I want to hear your thoughts! Do you agree or disagree about work-life balance? How do you separate the different aspects of your life?

Share below!

About Author

Nathan Brooks

Nathan Brooks is the co-founder and CEO of Bridge Turnkey Investments, a Kansas City-based company renovating and selling more than 100 turnkey properties per year. With over a decade of experience in real estate, Nathan is a seasoned investor with a large personal portfolio and a growing business portfolio. Just last year, through Bridge Turnkey Investments, he helped investors add over $12 million in value to their real estate portfolios. Nathan regularly produces educational content to fuel his passion for helping other people learn about and find success in real estate investing. He has been featured regularly on industry podcasts such as the BiggerPockets Podcast, Active Duty Passive Income Podcast, Freedom Real Estate Investing Podcast, Fearless Pursuit of Freedom Podcast, Titanium Vault, The Real Estate Investing Podcast, The Best Real Estate Investing Advice Ever Show, the Good Success Podcast, FlipNerd, Wholesaling Inc., The Real Estate Investing Profits Master Series, Flipping Junkie Podcast, Flip Empire podcast, Think Realty Radio, and more. He is a sought-after speaker and writer and can be found on stage regularly at events across the country.


  1. Ali Hashemi

    Interesting angle. I too agree work life balance is a fallacy but for additional reasons. If you align your work with your life goals then there’s not a separation between the two. Work life balance only applies to those who have two separate goals – a work goal and a life goal. If the goal is the same (and it should be) then you don’t have to balance anything…everything feeds into the same goal.

    • Rob Cook

      Very good point Ali. I am all for aligning life and work, and my passion is for just that. It is only “work” if you would rather be doing something else. I have, for the last 30 years, done this consciously, creating the work and lifestyle that provided me the constant satisfaction and purpose I desired. Not an accident in my case, but by design. Whenever something pulled me off course, as constantly happens with a busy business and family life, I would as quickly as possible address the situation and return to my purpose and focused zone where I was self-driven to progress. Fighting one’s true self is usually not going to last long or result in happiness or sustained success.

    • Nathan Brooks

      I like your thoughts here Ali. Interesting to think about if there are two different (separate) goals. I think a lot of times there are always different goals in different places of your life, which is totally ok. They just have to have their time and place. Clear expectations. A clear target. And then understanding that that means relative to everything else in your life.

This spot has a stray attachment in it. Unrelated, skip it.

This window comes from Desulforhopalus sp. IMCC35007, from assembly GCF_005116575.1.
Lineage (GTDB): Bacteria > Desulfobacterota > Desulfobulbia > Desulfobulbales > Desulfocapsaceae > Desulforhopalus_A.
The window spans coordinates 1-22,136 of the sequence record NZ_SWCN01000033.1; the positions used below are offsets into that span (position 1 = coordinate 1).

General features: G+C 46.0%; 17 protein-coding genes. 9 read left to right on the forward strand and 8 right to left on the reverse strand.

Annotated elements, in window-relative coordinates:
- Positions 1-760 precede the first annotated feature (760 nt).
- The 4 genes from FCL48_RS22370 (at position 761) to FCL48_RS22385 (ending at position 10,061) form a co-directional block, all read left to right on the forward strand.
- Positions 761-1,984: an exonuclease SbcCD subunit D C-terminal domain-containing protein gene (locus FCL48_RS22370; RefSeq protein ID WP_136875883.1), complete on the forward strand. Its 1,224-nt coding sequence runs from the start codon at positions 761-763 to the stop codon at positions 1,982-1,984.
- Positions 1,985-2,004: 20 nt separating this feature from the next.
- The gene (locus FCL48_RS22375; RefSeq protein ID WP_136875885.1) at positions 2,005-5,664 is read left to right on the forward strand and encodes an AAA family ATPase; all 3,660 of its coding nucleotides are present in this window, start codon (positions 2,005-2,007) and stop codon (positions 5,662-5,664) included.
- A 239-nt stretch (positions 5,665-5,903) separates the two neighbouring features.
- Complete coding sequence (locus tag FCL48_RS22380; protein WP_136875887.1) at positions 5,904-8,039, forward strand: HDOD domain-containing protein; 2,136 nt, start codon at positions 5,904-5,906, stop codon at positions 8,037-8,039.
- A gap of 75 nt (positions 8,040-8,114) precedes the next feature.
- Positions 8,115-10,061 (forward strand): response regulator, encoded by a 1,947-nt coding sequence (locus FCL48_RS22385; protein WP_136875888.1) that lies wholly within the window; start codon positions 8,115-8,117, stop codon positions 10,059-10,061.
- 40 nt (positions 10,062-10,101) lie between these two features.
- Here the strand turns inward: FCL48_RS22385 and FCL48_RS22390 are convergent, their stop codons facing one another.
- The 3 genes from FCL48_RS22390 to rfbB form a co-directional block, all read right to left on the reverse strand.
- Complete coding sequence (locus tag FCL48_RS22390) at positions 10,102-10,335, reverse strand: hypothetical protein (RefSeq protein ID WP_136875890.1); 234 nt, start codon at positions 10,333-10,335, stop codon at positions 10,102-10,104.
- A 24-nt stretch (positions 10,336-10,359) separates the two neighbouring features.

2. Rob Cook

    Good post, Nathan!

    You summed up my takeaway in the last sentence. No matter what you are doing, be in the moment. It is really all we can do. “Multi-tasking” is a fiction. By trying to “balance” or handle everything at the same time, all we do is self-sabotage our productivity and create conflict and stress.

    Good post. Thanks

    • Nathan Brooks

      Thanks so much Rob! Greatly appreciate you taking the time to comment on the post. I also agree, multi-tasking is not a real thing. Its a mind trick we think we play on ourselves, often distracting us from what is really important (or that we don’t want to deal with.) I think your comments are 10000% on point sir! Thanks for the wonderful contribution.

  3. Your blog resonated with me. As the saying goes – JACK OF ALL TRADES, MASTER OF NONE! When it comes down to survival and priory, there is no time to waste trying to be balanced. There is only so much time and energy available to optimize in a person’s life. In my case, trying to multi-task completely separate parts of life results in less than optimal results and more like outright failure. Success isn’t always about tangible results; it can be something that provides an intangible benefit such as meditation. . Everything should be looked as an investment, whether it’s time, expense, effort, or a combination. With only so much time we are allotted, focus only on the things that provide enough benefit that eventually override the time, expense and effort it takes to achieve such benefit. If you’re putting in more than you’re getting back (negative return), cut your losses, dump it from your life and move on! This applies to everything in life.

    • Nathan Brooks

      This is great Tim, and thankful this resonated with you. I always tell my team; there are only two things you can’t buy, time and experience. In this case, we are simply saying … TAKE the necessary time for the things you make important. Hold that time, hold that effort, accountable for what you are wanting its result to be. Thanks for taking time to respond on the post.

  4. Jerry W.

    Thank you for the article. While it does take drive and hard work to succeed, we need to remember why we are working (to care for our loved ones), and make sure we share our most precious resource with them as well as money. That is our time and love.

    • Rob Cook

      No doubt Jerry! BUT, I think one point is, just focus on one thing and do it deeply, at a time! Whether it is playing with the kids or wife, or doing business. I am exactly that kind “compulsive obsessive” actor myself, and although it can drive others around me nuts, it has served me well. And, I should state, I have had the best of family life and raised three successful kids with my bride, as well as worked a lot along the way. Looking forward to meeting you in person Friday, brother!

  5. Brie Schmidt

    Great article! I had this exact life shift about a year ago and it has been awesome. I actually work less and accomplish more by allocating my time and focusing on that task. Some days I work 14 hours in the business, some days I turn my phone off for family time. I found I was able to cut at least 10 hours a week by not multitasking